Guy The truth
Road racing’s biggest star retires from international road racing after a torrid year
On... TT disaster, Blade issues & plans for future
Guy Martin has called time on his international road racing career after pulling out of the Ulster Grand Prix. The Lincolnshire rider, who has scored 17 TT podiums has decided to hang up his leathers after an actionpacked 14-year roads career.
In our exclusive interview (in full from page 24), Guy outlined his reasons for not racing. “Is this the end? Yeah. I don’t want to be getting to 40 years-old and thinking I’m not as quick as I used to be,” he said.
And his decision to quit top-line racing has taken immediate effect as he has withdrawn from the Ulster GP, which starts in two weeks’ time.
“Going back to the Ulster GP would only be to do right by the team,” said Guy. “That’s not the right reason. I know I don’t want to go back.
“Racing’s been good to me, but I’m bored of it. You spend the early part of the year preparing for the season – testing, racing, talking about it and then doing it all over again. It’s like Groundhog Day. It’s time to stop.”
Guy revealed his decision to MCN at Cadwell Park’s Time Attack meeting last week. The Cadwell Park test was the crunch point after an uncompetitive comeback year following breaking his back in a crash at the Ulster GP in 2015. But after trying the revised Fireblade in front of thousands of fans, Guy has decided not to continue – and with only a one-year contract in place, this means the partnership is now over.
Time for change
“I love racing, but have I grown out of it? It’s been an amazing time, but there are lots of other things in my life,” added the 35-year old.
“Riding for Honda, doing it the Honda way is great, but I don’t need to do it. It’s not my job, it’s never been my job and I’m not enjoying it. It’s getting a bit corporate, but I understand that racing’s got to survive and because of that it has to evolve.”
It’s been a glittering career for Martin – who only took up road racing after a famous episode where he closed a laptop on the fingers of BSB boss Stuart Higgs, resulting in a ban from UK short circuits. He won his first Scarborough Gold Cup in 2003 and had his first Isle of Man TT podium when he got a third in the Senior TT in 2005, the same year he won his first Ulster GP. It was to be the first of 11 victories on the Dundrod circuit. But a TT win eluded him – eight second places gave him the hated tag of being the TT’S nearly-man. But he fought hard to become a TT winner – his 2010 challenge ended in a fireball and a broken back, while his fastest lap (132.398mph) from the 2015 event is still the sixth fastest of all time – but Guy insists it’s a monkey he’s already shaken from his back.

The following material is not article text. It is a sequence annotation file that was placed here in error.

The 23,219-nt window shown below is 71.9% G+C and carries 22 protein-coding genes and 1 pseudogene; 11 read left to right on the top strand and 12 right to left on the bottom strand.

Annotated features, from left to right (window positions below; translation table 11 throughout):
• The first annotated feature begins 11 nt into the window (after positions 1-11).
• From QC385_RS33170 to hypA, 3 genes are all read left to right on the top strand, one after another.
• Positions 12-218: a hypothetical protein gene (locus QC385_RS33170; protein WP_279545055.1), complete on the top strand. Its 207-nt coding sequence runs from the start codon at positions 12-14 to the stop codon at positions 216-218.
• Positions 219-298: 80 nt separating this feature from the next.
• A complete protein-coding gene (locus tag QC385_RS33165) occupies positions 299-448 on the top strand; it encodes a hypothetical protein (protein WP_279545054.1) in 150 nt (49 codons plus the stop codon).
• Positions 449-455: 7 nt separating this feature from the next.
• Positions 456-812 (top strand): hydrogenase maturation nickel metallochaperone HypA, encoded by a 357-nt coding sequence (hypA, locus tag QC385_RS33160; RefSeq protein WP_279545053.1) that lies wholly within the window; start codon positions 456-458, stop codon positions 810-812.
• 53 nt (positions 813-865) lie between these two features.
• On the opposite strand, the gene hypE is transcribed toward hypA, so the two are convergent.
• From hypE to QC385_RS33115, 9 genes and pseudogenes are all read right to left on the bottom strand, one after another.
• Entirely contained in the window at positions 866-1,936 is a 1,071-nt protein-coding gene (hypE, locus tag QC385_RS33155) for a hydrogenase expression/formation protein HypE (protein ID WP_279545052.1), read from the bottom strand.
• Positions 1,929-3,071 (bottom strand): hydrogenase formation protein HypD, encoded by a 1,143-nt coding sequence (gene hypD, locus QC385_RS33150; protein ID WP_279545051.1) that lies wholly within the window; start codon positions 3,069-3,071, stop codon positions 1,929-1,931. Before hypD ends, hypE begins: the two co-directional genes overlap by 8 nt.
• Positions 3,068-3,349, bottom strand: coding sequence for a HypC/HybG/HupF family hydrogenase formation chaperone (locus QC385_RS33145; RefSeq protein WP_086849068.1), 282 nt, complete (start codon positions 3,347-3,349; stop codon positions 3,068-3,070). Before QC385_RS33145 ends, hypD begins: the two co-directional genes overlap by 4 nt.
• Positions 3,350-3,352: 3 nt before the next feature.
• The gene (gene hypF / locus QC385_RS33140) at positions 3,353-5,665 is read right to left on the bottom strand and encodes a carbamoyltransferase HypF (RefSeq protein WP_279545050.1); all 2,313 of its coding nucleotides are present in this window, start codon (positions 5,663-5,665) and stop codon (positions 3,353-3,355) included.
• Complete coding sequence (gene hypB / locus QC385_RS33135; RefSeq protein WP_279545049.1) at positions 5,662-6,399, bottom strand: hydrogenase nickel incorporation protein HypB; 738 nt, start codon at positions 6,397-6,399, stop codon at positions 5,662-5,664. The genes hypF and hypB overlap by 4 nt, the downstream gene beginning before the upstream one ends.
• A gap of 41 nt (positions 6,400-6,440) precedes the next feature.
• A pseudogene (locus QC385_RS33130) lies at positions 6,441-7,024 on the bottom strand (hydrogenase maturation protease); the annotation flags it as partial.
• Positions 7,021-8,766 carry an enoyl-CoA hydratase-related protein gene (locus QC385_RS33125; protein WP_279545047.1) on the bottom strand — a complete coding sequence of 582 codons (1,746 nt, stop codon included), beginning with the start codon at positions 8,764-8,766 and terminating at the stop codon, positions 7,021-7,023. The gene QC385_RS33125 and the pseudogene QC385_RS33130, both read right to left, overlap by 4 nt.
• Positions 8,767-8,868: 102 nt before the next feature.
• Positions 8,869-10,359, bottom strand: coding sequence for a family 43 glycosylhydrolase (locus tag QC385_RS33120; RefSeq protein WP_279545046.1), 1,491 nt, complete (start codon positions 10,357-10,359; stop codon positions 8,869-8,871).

“People say ‘you haven’t won a TT’, but I say it’s only a motorbike race. People say ‘you’re only saying that because you haven’t won one’, but I’m not bothered. I even said before I went back I wasn’t bothered – I just like riding bikes.”
Guy’s decision not to race is no surprise to paddock insiders. At the recent Cadwell Park BSB test, team members were talking openly about the prospect of him not racing again.
Honda Racing’s boss Neil Tuxworth said: “I’ve enjoyed working with Guy this year and got to know him a lot better, I know it hasn’t worked out exactly how either of us would have hoped, but he’s tried very hard and been good for Honda.
“We’ve had a difficult year. It’s gone well in BSB and the Endurance is starting to go well, too – but roads racing hasn’t gone the way we wanted. I’m pretty convinced if John hadn’t had his accident at the North West he’d have done quite well and I’m certain the way the races went at the TT John could have been on the podium in both Superbike races. We’ve had a number of issues and like anything with a new bike, there’s some things you have to sort out and we didn’t quite get on top of it, unfortunately.
“A big problem was that the bike arrived late. We didn’t have the time we’d have liked not only for developing it but testing it with the riders as well. That’s unfair on the riders and the team as they were going into events maybe not as prepared as we should have been.”
What now for Guy?
While Guy has stated he won’t be racing in international road races any more, he’s a long way from turning his back on the track altogether – as his outing on the Team Classic Suzuki Katana shows. “I’m not done – I still like riding. I’ll put my energy into my classic racing [Guy’s also bought a Rob North triple] and I’m going back to Pikes Peak with a car I’m building.
“I’ve achieved a lot, I can’t believe that I’ve had 17 TT podiums and I’ve won loads of Ulster GPS and four Southern 100s, three of them consecutive. Only Joey’s done that. I don’t know the exact figures because they’re not important to me. I haven’t cured cancer, have I?”
‘Racing’s been good to me, but I’m bored of it. It’s like Groundhog Day’